Crafting a living from a growing

When she was 10 years old, Patricia Overton watched in fascination as her mother’s nimble fingers manouvered a crochet hook, weaving together the delicate strands of a baby’s christening shawl.

“I asked if I could have a go and learned from there,” recalls Ms Overton, who spoke to the Mayo Advertiser this week with her hook in hand, still in her dressing gown but already crafting away first thing in the morning.

Fifty years after first learning the craft, Ms Overton was fully “bitten by the crochet bug” when she herself was commissioned to create a christening gown and set-up her own business, creating fashion accessories, in Kilsallagh, Westport, in 2011.

She now sells her popular fashion items both locally and internationally, through her business website.

This week, crafters like Ms Overton all over the county have been busily preparing for one of the highlights in the local crafting calendar - the Craftworks Mayo Summer Expo.

The expo opens tomorrow at 10am and is a rare opportunity to browse through a purpose-built craft village, erected for the weekend in the grounds of the Museum of Country Life, Turlough. Fans of craft can meander through the tents and gazebos, view many of the exceptional products produced in Mayo, meet the makers behind the designs, and enjoy crafting demonstrations.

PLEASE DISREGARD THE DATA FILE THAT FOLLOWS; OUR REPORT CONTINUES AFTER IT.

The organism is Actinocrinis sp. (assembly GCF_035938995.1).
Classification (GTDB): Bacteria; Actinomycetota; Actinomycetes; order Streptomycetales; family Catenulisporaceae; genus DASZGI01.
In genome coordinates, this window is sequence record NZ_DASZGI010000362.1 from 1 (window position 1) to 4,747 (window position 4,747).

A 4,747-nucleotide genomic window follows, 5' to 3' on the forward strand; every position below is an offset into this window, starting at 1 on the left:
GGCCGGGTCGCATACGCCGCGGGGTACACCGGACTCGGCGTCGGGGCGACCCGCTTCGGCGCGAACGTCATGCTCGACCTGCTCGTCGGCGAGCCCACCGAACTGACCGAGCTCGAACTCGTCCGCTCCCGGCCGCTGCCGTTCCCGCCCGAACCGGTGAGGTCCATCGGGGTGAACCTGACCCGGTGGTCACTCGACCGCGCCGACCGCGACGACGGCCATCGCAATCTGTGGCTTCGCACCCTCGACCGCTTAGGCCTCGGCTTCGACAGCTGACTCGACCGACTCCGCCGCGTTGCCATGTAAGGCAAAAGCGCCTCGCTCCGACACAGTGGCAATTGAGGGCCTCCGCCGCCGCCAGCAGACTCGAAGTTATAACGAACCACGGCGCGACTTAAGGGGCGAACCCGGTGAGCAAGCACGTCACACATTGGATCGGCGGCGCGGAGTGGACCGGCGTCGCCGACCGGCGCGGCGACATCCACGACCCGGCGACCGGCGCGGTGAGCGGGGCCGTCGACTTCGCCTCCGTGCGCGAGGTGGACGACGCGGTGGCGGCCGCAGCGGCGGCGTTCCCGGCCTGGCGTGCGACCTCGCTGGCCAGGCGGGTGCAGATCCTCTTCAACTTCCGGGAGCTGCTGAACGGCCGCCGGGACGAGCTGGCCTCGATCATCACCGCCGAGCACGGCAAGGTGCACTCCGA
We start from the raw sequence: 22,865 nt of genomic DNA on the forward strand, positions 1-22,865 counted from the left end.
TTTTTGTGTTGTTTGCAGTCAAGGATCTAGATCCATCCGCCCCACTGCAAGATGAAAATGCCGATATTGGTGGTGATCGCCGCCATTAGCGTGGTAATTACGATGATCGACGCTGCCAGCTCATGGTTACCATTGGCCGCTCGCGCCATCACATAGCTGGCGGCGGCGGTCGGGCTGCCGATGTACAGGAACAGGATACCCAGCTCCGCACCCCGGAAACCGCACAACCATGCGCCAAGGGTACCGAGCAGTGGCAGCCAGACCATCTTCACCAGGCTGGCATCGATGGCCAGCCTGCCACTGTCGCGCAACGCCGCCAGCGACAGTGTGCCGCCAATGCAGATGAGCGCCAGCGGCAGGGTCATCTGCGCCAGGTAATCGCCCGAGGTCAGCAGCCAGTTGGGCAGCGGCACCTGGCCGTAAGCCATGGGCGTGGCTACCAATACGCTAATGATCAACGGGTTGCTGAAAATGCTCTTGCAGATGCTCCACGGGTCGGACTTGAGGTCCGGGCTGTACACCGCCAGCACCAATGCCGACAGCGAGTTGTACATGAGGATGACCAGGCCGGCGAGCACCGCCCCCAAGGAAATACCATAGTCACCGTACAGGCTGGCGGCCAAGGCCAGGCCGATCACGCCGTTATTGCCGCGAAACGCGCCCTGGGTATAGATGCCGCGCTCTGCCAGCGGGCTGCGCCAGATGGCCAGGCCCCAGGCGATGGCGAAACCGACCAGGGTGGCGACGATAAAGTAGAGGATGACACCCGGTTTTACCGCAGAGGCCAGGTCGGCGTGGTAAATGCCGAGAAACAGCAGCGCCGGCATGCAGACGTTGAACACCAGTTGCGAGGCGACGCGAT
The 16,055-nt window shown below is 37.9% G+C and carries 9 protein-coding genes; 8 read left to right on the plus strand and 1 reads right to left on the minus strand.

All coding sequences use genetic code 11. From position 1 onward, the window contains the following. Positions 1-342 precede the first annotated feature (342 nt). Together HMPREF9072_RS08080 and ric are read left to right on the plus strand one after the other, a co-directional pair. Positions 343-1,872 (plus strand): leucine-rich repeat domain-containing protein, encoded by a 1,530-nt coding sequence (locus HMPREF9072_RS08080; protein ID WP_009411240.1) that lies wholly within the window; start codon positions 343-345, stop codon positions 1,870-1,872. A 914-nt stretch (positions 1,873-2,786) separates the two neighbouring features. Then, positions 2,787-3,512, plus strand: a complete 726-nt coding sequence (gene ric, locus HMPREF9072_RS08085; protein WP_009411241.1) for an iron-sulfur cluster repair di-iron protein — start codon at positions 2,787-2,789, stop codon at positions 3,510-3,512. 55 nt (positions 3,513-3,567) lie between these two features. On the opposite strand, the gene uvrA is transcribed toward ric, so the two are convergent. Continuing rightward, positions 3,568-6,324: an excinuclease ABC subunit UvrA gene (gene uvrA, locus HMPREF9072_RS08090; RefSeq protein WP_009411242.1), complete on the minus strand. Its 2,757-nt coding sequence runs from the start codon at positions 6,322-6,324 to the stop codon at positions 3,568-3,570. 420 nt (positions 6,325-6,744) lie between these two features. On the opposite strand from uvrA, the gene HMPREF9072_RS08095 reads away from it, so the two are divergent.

Appealing

Roger Harley is a potter based in Westport and he is the chairperson of Craftworks Mayo.

He explained the not-for-profit network was set-up in 2012 to showcase the county’s wide array of professional crafters, who are reviving and preserving age-old skills to create contemorary craft products that are still hugely relevant and appealing to modern day consumers.

The sector deals very much in the ‘niche’ but it is thriving and growing, according to Mr Harley.

“Interest is strong,” he said. “I think people are very much getting back to the handmade, the local. There’s a keen interest in getting a product that is unique and that is skillfully produced, and more and more people are seeing the value in that.”

Nationally, crafting makes a significant contribution to the economy, employing some 5,700 people.

Craftworks Mayo has 23 members who are making their living from their crafts, and some members, in turn, have generated additional employment also, said Mr Harley.

The expo opens at 10am tomorrow and runs until 5pm. It reopens on Sunday from 1pm to 5pm.

To learn more about Craftworks Mayo and the summer expo, visit www.craftworksmayo.ie

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